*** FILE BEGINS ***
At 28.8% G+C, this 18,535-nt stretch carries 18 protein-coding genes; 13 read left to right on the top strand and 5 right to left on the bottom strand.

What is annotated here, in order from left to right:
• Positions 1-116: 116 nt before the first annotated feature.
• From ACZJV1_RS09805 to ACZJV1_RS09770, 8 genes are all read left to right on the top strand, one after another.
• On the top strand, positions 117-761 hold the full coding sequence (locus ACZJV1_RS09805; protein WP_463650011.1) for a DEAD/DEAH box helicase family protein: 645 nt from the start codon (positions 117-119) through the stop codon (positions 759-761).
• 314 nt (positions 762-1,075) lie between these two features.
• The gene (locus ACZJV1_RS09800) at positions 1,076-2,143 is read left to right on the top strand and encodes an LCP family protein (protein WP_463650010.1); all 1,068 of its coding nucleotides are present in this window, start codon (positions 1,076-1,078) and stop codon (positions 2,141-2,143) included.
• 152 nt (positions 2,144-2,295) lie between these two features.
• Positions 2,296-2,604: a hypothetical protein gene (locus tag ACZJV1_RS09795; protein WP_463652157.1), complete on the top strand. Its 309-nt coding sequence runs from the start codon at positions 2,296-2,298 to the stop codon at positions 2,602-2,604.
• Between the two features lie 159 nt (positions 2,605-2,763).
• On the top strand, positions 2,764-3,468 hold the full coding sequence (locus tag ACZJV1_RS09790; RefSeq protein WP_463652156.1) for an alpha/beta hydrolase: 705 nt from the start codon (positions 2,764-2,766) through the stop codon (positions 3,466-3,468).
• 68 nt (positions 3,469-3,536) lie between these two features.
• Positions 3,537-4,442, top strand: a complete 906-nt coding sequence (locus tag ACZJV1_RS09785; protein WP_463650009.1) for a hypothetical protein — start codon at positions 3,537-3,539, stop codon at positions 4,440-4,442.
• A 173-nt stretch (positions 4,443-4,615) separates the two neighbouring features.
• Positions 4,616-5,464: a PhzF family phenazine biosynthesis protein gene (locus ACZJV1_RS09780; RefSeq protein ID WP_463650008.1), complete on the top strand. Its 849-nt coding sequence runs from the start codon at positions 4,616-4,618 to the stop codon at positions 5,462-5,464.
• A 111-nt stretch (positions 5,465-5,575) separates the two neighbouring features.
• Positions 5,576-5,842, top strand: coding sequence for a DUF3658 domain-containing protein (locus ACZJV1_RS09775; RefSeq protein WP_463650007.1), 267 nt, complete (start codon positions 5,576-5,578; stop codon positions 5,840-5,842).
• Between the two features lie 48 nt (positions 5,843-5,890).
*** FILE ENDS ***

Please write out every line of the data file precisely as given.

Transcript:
At 28.8% G+C, this 18,535-nt stretch carries 18 protein-coding genes; 13 read left to right on the top strand and 5 right to left on the bottom strand.

What is annotated here, in order from left to right:
• Positions 1-116: 116 nt before the first annotated feature.
• From ACZJV1_RS09805 to ACZJV1_RS09770, 8 genes are all read left to right on the top strand, one after another.
• On the top strand, positions 117-761 hold the full coding sequence (locus ACZJV1_RS09805; protein WP_463650011.1) for a DEAD/DEAH box helicase family protein: 645 nt from the start codon (positions 117-119) through the stop codon (positions 759-761).
• 314 nt (positions 762-1,075) lie between these two features.
• The gene (locus ACZJV1_RS09800) at positions 1,076-2,143 is read left to right on the top strand and encodes an LCP family protein (protein WP_463650010.1); all 1,068 of its coding nucleotides are present in this window, start codon (positions 1,076-1,078) and stop codon (positions 2,141-2,143) included.
• 152 nt (positions 2,144-2,295) lie between these two features.
• Positions 2,296-2,604: a hypothetical protein gene (locus tag ACZJV1_RS09795; protein WP_463652157.1), complete on the top strand. Its 309-nt coding sequence runs from the start codon at positions 2,296-2,298 to the stop codon at positions 2,602-2,604.
• Between the two features lie 159 nt (positions 2,605-2,763).
• On the top strand, positions 2,764-3,468 hold the full coding sequence (locus tag ACZJV1_RS09790; RefSeq protein WP_463652156.1) for an alpha/beta hydrolase: 705 nt from the start codon (positions 2,764-2,766) through the stop codon (positions 3,466-3,468).
• 68 nt (positions 3,469-3,536) lie between these two features.
• Positions 3,537-4,442, top strand: a complete 906-nt coding sequence (locus tag ACZJV1_RS09785; protein WP_463650009.1) for a hypothetical protein — start codon at positions 3,537-3,539, stop codon at positions 4,440-4,442.
• A 173-nt stretch (positions 4,443-4,615) separates the two neighbouring features.
• Positions 4,616-5,464: a PhzF family phenazine biosynthesis protein gene (locus ACZJV1_RS09780; RefSeq protein ID WP_463650008.1), complete on the top strand. Its 849-nt coding sequence runs from the start codon at positions 4,616-4,618 to the stop codon at positions 5,462-5,464.
• A 111-nt stretch (positions 5,465-5,575) separates the two neighbouring features.
• Positions 5,576-5,842, top strand: coding sequence for a DUF3658 domain-containing protein (locus ACZJV1_RS09775; RefSeq protein WP_463650007.1), 267 nt, complete (start codon positions 5,576-5,578; stop codon positions 5,840-5,842).
• Between the two features lie 48 nt (positions 5,843-5,890).